Did you know October is National Bullying Prevention Month? Unfortunately, bullies aren't relegated to childhood, and they don't exist only in schoolyards. As it turns out, bullies also are common in workplaces, according to resume-writing company TopResume, which recently completed a workplace-bullying survey in which 71 percent of respondents said they have felt bullied by a boss or direct supervisor, and 25 percent by a peer or subordinate.
"Although bullying may be associated with childhood playgrounds, bullying is unfortunately a common part of many workplace cultures," said TopResume's career advice expert Amanda Augustine, who is also a certified professional career coach (CPCC) and certified professional resume writer (CPRW). "Working in a toxic work environment where bullying is part of the culture is a recipe for disaster -- for both one's well-being and career -- so professionals should address the situation as soon as possible while they search for a better opportunity in a healthier work environment."
Although there are many ways to deal with a workplace bully, perhaps the most effective is to address one's bully head-on.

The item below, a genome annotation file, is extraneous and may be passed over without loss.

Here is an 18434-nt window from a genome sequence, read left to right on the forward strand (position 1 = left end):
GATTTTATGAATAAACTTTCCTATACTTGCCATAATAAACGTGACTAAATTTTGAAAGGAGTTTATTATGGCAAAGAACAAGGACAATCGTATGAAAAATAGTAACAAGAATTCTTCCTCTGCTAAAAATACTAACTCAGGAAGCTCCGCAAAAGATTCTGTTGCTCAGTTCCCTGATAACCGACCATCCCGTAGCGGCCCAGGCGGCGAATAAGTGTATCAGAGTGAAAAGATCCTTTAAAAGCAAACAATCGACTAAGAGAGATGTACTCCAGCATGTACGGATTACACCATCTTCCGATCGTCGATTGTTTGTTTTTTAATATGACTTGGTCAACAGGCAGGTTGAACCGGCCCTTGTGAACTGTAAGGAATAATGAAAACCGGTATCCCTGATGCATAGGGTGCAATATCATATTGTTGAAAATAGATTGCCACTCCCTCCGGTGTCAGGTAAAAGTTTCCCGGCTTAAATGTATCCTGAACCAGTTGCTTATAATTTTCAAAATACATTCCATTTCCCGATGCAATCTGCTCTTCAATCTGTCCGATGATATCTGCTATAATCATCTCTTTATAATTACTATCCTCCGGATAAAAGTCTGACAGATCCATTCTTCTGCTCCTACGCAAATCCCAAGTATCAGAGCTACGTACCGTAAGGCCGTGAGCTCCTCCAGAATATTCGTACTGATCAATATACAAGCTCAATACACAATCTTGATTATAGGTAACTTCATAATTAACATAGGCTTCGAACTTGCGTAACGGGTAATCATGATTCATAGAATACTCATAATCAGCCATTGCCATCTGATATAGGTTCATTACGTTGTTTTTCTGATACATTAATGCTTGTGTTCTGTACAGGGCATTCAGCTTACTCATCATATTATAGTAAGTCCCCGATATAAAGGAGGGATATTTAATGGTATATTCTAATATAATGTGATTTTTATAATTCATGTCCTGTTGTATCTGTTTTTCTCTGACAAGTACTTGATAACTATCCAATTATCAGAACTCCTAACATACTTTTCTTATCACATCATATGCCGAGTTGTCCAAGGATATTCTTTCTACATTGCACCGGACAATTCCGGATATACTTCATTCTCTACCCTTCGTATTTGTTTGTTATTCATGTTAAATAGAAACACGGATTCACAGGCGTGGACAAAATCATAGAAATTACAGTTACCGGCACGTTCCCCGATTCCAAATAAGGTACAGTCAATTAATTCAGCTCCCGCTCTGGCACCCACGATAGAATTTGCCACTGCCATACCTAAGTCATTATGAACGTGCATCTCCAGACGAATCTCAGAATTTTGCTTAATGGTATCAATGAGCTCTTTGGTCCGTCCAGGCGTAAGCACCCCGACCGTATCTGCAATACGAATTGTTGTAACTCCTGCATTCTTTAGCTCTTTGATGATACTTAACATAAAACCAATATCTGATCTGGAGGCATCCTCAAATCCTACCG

"This won't always be possible or comfortable, but if it is, speak up and stand your ground when communicating with a bully," Augustine advises. "In a recent Time article, Fran Hauser, author of 'The Myth of the Nice Girl,' suggests using the following phrases when dealing with a work bully or someone who is not treating you appropriately: 'Please don't talk to me that way.' 'Let's try to get this conversation to a place where it can be productive.' 'Let's take a break and come back to this later.'"
If you can't stomach confrontation, by all means go over the bully's head. "If you are not comfortable speaking to the individual who is bullying you directly, then you might need to discuss it with your manager or human resources. Choose the course of action that feels best for you for your situation," continues Augustine, who says to take extra care when going up the chain of command. "When addressing your concern with others, don't play the blame game. Come up with a plan of how you are going to address the bullying concern and be sure to include its impact on productivity, well-being and morale coupled with some possible solutions."
Questions, Comments, Suggestions?
Contact Successful Meetings Editor in Chief Vincent Alonzo with your "How To" ideas.